Is it possible to rely on your arms too much?
The biggest swing killer is an “armsy” golf swing.The biggest swing killer is an “armsy” golf swing. The forearms over-rotate and the club winds up awkwardly behind you. Now you’re on the wrong swing path, and it’s an uphill battle to get back on track. You’ll struggle to hinge your wrists, and anything you do to compensate just kills your speed.
No momentum, no power. No power, no distance and very little chance of accuracy.
Let’s fix that.
A good swing is not just in the arms. It’s a team effort between your arms and your shoulders. If your shoulders don’t move with your arms, you’re massively limiting your swing. The arms just slap across the chest, and even if the clubhead does somehow find its way to the ball, your power and accuracy are already compromised.
Your “width” is how far you extend your hands away from your chest. Assuming that grip, posture, and alignment are all correct, how can we achieve the width necessary to generate maximum speed and hit the ball further?
Width, in this case, comes down to shoulder rotation. It is driven by the shoulders and the arms being 100% in sequence with each other. They absolutely cannot work independently of each other.
Setup as usual. As you pull the club away, look at your left hand and left shoulder (reversed for left-handed golfers). The left hand and left shoulder should work together as you build your swing. As you perfect this rotation, excellent sequencing will follow.
You can rotate as much as you’d like going back, but if you’re not effectively rotating going through, the path will alter, the clubface will change, and your shot will be inconsistent.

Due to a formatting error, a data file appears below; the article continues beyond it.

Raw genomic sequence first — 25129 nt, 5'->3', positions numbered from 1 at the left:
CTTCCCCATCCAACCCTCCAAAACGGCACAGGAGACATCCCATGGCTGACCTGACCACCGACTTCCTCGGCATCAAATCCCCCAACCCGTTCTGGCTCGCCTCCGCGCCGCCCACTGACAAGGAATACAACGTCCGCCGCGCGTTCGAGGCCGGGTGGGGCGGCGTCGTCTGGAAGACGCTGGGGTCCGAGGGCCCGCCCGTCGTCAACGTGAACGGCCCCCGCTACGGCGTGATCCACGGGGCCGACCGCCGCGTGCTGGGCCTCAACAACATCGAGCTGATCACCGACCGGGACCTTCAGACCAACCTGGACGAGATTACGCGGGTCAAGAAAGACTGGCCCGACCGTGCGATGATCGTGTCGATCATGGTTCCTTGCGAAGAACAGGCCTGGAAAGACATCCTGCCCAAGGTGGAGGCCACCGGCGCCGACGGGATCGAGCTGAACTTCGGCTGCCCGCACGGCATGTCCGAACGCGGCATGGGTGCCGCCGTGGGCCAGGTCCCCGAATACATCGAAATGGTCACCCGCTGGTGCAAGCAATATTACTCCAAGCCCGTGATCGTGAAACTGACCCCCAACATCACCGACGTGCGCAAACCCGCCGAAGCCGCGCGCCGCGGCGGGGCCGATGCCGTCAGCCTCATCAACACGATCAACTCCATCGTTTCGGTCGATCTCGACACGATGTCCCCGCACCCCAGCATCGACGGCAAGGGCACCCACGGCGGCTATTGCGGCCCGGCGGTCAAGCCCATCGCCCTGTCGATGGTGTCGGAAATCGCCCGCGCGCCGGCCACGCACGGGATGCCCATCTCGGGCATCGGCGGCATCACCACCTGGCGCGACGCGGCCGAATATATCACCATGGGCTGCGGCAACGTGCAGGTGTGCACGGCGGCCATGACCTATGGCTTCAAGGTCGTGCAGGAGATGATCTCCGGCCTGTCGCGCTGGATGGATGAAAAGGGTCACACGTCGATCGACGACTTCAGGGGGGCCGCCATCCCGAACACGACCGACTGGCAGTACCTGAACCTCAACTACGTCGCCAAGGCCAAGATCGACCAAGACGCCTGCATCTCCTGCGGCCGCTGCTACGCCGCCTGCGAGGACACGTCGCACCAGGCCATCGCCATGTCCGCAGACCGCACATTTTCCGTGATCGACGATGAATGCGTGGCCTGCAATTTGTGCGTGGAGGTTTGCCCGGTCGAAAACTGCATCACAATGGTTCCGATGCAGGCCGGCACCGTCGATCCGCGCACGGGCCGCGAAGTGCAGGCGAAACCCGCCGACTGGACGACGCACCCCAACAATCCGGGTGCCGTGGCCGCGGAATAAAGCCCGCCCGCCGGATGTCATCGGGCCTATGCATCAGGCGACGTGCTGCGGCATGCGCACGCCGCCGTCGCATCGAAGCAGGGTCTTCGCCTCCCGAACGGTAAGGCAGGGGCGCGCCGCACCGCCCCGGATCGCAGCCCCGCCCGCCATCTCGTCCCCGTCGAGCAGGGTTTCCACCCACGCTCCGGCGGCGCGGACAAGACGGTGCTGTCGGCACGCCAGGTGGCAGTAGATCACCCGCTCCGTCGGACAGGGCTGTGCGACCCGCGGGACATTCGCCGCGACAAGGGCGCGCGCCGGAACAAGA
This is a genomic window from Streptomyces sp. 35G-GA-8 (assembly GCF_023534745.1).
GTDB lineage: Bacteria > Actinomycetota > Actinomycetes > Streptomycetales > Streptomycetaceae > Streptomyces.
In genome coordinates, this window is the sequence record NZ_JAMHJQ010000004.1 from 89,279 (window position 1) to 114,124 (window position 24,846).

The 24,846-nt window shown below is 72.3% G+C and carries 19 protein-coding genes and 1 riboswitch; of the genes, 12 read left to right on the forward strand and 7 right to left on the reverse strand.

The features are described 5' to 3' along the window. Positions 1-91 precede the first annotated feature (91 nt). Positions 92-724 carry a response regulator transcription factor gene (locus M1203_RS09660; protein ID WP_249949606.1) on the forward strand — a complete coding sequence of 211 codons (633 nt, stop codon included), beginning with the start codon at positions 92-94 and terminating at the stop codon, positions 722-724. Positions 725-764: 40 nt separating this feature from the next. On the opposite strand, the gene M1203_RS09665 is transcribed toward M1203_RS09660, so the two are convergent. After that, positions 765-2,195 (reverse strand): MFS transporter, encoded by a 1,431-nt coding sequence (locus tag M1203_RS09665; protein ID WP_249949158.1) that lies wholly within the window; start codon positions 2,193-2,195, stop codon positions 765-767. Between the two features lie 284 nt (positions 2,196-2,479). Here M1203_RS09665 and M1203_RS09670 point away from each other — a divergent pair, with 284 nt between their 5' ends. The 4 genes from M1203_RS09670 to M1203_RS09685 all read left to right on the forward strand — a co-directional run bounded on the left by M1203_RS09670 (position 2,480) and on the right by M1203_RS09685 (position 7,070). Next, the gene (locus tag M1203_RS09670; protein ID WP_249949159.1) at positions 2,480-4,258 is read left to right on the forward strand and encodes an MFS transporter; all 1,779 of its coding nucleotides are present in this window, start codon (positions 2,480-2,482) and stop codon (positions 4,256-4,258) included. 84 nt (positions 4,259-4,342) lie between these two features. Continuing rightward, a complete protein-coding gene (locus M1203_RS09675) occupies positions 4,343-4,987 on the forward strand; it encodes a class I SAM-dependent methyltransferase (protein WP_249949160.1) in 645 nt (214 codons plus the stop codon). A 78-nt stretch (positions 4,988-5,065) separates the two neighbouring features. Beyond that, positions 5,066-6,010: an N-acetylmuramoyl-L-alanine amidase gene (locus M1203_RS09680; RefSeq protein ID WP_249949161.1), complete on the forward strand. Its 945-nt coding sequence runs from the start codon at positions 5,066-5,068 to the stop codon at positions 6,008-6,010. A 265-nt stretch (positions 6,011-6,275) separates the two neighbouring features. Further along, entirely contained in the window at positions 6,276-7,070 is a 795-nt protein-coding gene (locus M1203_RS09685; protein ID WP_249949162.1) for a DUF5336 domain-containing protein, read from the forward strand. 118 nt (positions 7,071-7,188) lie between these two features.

Once you’re set up and your arm and shoulder rotate in unison, the next step is to be patient. At this point, let gravity take its course–all the while maintaining that fluid rotation coming through towards the target. Imagine you’re rotating your shoulder through the ball.
Once you clear your left hip, keep your left leg firm as the rest of you continues to rotate. At this point, rotate with hinge right through the target.
Common Pitfalls To Avoid
1. Arms and shoulders fall out of sync
Don’t let your arms get ahead of your shoulders, or you’ll end up too much on the inside. If your arms are too high, you’ll be too much on the outside.
2. Chicken wing arms
This is a consequence of not rotating towards the target. Some people let their arms go mid-swing, so the arms end up folding (a bit like chicken wings) when you come back and recoil.
Are you more of a visual learner? Check out our video to see what fantastic rotation looks like in practice
If you follow this tip the next time you’re on the course, you’re definitely going to find the extra yards you’ve been looking for.
Not Sure You’re Doing it Right?
Practice makes perfect–unless you end up practicing a poor swing. Make sure you’re getting it right every time with PlaneSWING, the world’s #1 golf swing training aid. The more you know what a perfect swing feels like, the ingrained that repetitive motion will be when you hit the fairway.
Check out our step-by-step instructional video to see how PlaneSWING can make fluid rotation and a powerful swing second nature. Learn what would usually take hours of training in minutes.
“My personal guarantee to you is better golf through improved understanding of the simple biomechanics of the golf swing and how, with the help of PlaneSWING, you can transform you swing, ball striking, scores AND personal fitness”.
Tony Clark, Owner/CEO PlaneSWING Golf